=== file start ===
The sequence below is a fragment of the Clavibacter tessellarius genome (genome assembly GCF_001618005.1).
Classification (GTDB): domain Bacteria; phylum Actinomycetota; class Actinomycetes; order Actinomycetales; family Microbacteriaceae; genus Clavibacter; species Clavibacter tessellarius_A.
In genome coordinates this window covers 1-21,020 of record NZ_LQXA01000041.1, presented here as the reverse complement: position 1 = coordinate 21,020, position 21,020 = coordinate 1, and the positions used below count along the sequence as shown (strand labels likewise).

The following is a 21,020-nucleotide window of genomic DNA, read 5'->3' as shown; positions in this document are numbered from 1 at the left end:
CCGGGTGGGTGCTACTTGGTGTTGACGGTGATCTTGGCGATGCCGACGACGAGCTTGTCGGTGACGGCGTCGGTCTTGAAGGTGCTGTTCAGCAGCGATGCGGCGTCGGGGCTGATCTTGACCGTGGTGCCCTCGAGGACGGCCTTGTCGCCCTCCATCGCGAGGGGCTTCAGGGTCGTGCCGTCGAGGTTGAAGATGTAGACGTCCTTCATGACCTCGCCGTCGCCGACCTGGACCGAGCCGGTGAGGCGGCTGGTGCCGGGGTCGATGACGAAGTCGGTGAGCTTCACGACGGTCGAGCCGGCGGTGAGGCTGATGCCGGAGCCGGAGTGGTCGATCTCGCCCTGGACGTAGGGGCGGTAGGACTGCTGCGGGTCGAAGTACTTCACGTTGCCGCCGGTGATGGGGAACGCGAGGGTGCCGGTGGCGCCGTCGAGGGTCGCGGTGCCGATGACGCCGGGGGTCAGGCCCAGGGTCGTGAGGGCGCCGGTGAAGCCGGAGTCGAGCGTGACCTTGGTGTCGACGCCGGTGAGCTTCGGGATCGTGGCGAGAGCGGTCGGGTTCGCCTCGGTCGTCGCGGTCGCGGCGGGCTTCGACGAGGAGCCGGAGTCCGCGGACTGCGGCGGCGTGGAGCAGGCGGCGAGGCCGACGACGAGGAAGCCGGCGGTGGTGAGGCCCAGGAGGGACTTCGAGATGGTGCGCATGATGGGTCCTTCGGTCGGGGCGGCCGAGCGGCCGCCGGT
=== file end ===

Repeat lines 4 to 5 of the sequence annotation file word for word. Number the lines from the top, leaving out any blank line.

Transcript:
The following is a 21,020-nucleotide window of genomic DNA, read 5'->3' as shown; positions in this document are numbered from 1 at the left end:
CCGGGTGGGTGCTACTTGGTGTTGACGGTGATCTTGGCGATGCCGACGACGAGCTTGTCGGTGACGGCGTCGGTCTTGAAGGTGCTGTTCAGCAGCGATGCGGCGTCGGGGCTGATCTTGACCGTGGTGCCCTCGAGGACGGCCTTGTCGCCCTCCATCGCGAGGGGCTTCAGGGTCGTGCCGTCGAGGTTGAAGATGTAGACGTCCTTCATGACCTCGCCGTCGCCGACCTGGACCGAGCCGGTGAGGCGGCTGGTGCCGGGGTCGATGACGAAGTCGGTGAGCTTCACGACGGTCGAGCCGGCGGTGAGGCTGATGCCGGAGCCGGAGTGGTCGATCTCGCCCTGGACGTAGGGGCGGTAGGACTGCTGCGGGTCGAAGTACTTCACGTTGCCGCCGGTGATGGGGAACGCGAGGGTGCCGGTGGCGCCGTCGAGGGTCGCGGTGCCGATGACGCCGGGGGTCAGGCCCAGGGTCGTGAGGGCGCCGGTGAAGCCGGAGTCGAGCGTGACCTTGGTGTCGACGCCGGTGAGCTTCGGGATCGTGGCGAGAGCGGTCGGGTTCGCCTCGGTCGTCGCGGTCGCGGCGGGCTTCGACGAGGAGCCGGAGTCCGCGGACTGCGGCGGCGTGGAGCAGGCGGCGAGGCCGACGACGAGGAAGCCGGCGGTGGTGAGGCCCAGGAGGGACTTCGAGATGGTGCGCATGATGGGTCCTTCGGTCGGGGCGGCCGAGCGGCCGCCGGT